You'll still have trouble with predation, especially if the sizes vary greatly. Unless you can witness egg-laying (sometimes this is very difficult) or births, and retrieve the eggs for artificial incubation, most of the babies won't stand a chance in the confines of a relatively small enclosure. The big dragons will feast on their own hatchies if they get a chance. You're trying to jam a large number of species that would otherwise be widely spread out into a small space that won't allow them to define their own territories. Although you have dismissed my comment about the dangers of putting predatory ambush feeders like turtles into the mix, please give it more than passing consideration.

Jamie
 

BredliFreak

Well-Known Member
I wouldn't include the small skinks/mountain dragons, as they will be eaten. Also I would be wary of the Short-neck with predation attempts and so on. I don't see why eastern beardies and Blotchies can't be part of pit 1 but IMO it will have too many species to handle unless the pit is massive.
 

RoryBreaker

Well-Known Member


If a pit full of scarred, bashed up missing body part animals is your thing.......go for it.:facepalm:
 

BredliFreak

Well-Known Member
Are you really that sure?

Im not doubting your abilities or experience but to have a peaceful multiple species pit 100% of the time is literally impossible. I'm sure even at the ARP plenty of disagreements and fights happen. I think you're being a tad arrogant with this (no offence) and as I said it's not the animals who will be remorseful (probably some of them will feel content with their full belly) it will be you. Not to mention a waste of money. If you have a day job then you probably have less time to split up fights or rescue animals that are being eaten or being injured.
 

KingsReptiles

Active Member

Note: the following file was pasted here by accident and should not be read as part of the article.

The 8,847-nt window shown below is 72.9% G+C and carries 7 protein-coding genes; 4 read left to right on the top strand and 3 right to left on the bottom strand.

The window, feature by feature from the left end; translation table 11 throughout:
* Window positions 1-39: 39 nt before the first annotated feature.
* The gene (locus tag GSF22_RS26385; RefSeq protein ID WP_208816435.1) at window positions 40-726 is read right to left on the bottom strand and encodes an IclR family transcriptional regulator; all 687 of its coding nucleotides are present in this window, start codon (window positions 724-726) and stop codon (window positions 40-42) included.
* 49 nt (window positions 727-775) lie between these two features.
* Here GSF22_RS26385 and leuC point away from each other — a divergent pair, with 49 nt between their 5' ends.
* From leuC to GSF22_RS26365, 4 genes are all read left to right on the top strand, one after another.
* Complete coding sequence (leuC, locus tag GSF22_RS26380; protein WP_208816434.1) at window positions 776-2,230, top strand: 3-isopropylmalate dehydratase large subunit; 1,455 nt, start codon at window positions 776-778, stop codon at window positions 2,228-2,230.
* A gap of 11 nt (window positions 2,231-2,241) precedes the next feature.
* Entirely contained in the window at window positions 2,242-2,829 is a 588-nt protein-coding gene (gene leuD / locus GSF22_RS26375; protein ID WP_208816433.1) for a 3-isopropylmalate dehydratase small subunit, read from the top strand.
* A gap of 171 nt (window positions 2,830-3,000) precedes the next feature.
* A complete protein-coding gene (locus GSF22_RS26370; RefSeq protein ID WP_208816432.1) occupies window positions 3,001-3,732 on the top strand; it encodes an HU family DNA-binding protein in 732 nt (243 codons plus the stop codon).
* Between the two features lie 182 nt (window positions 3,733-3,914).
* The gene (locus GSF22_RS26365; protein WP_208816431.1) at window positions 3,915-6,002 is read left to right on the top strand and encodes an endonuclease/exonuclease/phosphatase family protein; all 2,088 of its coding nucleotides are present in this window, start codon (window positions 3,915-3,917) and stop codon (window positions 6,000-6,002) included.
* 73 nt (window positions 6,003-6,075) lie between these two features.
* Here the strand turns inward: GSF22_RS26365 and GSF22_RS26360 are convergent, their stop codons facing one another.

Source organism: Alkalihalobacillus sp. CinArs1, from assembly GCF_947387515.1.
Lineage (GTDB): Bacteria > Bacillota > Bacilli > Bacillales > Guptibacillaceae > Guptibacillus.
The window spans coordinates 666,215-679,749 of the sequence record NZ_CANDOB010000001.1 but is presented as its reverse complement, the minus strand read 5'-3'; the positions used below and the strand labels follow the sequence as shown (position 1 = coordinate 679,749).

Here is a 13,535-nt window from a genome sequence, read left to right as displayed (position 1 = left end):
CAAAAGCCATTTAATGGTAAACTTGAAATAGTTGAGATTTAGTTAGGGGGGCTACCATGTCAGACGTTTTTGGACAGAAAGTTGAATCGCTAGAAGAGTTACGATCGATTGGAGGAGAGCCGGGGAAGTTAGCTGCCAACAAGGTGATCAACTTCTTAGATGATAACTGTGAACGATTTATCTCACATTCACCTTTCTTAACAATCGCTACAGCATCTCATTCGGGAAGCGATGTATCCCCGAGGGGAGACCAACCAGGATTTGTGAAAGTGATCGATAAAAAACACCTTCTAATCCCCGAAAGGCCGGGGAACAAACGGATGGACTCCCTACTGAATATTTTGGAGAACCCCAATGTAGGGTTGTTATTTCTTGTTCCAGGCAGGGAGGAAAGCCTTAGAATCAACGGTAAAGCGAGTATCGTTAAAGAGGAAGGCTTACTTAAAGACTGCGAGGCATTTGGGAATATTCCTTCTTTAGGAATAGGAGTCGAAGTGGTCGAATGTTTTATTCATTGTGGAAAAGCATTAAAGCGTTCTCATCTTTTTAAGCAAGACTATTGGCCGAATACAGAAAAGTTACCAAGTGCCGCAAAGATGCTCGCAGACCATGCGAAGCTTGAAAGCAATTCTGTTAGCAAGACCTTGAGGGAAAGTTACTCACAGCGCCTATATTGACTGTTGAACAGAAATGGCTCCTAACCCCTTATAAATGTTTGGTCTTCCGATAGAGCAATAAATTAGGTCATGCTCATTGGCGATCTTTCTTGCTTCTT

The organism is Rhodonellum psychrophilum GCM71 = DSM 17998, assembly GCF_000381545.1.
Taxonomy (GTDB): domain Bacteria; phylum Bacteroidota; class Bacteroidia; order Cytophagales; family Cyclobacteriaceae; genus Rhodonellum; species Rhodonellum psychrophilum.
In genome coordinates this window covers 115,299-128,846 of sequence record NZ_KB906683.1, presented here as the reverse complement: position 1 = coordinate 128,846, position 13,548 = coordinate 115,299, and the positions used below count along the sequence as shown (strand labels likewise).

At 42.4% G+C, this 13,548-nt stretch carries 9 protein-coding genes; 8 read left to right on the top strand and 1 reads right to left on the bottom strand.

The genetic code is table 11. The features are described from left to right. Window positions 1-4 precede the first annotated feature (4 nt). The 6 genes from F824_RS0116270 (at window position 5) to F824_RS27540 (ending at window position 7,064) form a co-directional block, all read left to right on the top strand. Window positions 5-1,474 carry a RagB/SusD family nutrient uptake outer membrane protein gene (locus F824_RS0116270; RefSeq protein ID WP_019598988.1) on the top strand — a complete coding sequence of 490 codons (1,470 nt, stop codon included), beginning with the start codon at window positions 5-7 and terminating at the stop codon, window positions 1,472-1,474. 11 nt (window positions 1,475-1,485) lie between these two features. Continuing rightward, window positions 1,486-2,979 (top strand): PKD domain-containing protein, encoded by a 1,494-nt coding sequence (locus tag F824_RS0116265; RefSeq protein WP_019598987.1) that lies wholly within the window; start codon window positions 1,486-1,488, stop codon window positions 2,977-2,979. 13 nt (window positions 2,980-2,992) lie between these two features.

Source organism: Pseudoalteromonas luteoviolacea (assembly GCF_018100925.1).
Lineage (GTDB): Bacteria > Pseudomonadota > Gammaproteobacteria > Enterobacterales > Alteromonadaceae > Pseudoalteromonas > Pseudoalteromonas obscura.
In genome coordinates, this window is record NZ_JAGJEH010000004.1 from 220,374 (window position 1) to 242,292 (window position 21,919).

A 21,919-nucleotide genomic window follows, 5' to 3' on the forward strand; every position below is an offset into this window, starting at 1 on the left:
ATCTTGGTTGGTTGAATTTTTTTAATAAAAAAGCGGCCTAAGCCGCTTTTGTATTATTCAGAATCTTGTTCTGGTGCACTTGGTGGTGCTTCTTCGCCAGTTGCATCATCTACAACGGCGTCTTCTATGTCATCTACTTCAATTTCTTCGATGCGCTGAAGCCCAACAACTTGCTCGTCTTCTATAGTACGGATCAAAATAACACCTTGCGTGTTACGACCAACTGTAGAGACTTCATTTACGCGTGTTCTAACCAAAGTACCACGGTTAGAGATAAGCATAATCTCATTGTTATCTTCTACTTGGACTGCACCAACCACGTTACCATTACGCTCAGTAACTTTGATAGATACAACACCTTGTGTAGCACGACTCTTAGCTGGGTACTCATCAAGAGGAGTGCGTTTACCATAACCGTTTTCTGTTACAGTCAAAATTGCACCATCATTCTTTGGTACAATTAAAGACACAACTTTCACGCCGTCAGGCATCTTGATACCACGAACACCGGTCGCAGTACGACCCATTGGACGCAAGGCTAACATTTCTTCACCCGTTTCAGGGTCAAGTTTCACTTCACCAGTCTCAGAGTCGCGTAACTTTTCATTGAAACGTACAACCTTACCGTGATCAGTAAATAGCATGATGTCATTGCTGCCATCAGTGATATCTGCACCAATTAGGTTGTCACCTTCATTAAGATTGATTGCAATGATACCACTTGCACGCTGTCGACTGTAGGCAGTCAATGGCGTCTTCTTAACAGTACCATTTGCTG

ok, i will make multiple pits as i said. i dont have a job so i will have lots of time. Im not trying to be carless but even keeping the same species together fights can happen. Its nature, but i will be there but i will be there to split it up most of the time and they usually wont injure each other too badly otherwise the ARP would not do it. I will house the smaller prey species seperate and i will bring eggs inside to incubate or bring live bearing animals in just before they give birth and keep the babies in indoor tanks until large enough to go out again
 

Raymonde

Active Member
Just in terms of the turtles. Long necks and short necks cannot crossbreed, they are very different, they can be housed together depending on the individuals but there are also many cases where one turtle will pick on the others. All the Emydura macquarii subspecies can interbreed and maybe a few other Emydura species but the Chelodina genus (long necks) is very different and will not interbreed at all with Emydura.
As a general rule (there is probably an exception or two) you will not get interbreeding between genera, but you can sometimes get it within a genus between closely related species, most subspecies with readily interbreed.

Don't know this for sure and its not my area of expertise but don't some lizards like blue tongues have a high chance of drowning? Maybe not a good idea to have them with a turtle pond....?

Basically what everyone is saying, is while you can house a few species together, don't do too many and only in certain combinations and with certain species, preferably ones that are the same size. Also you would need to keep a very close eye on their health...

and yes, the short necks will probably try to bite everything that dangles in the water whether that is food, a leg or a tail I doubt they care and they have very strong jaws and eat almost everything..... The long necks might too but they are a bit more shy....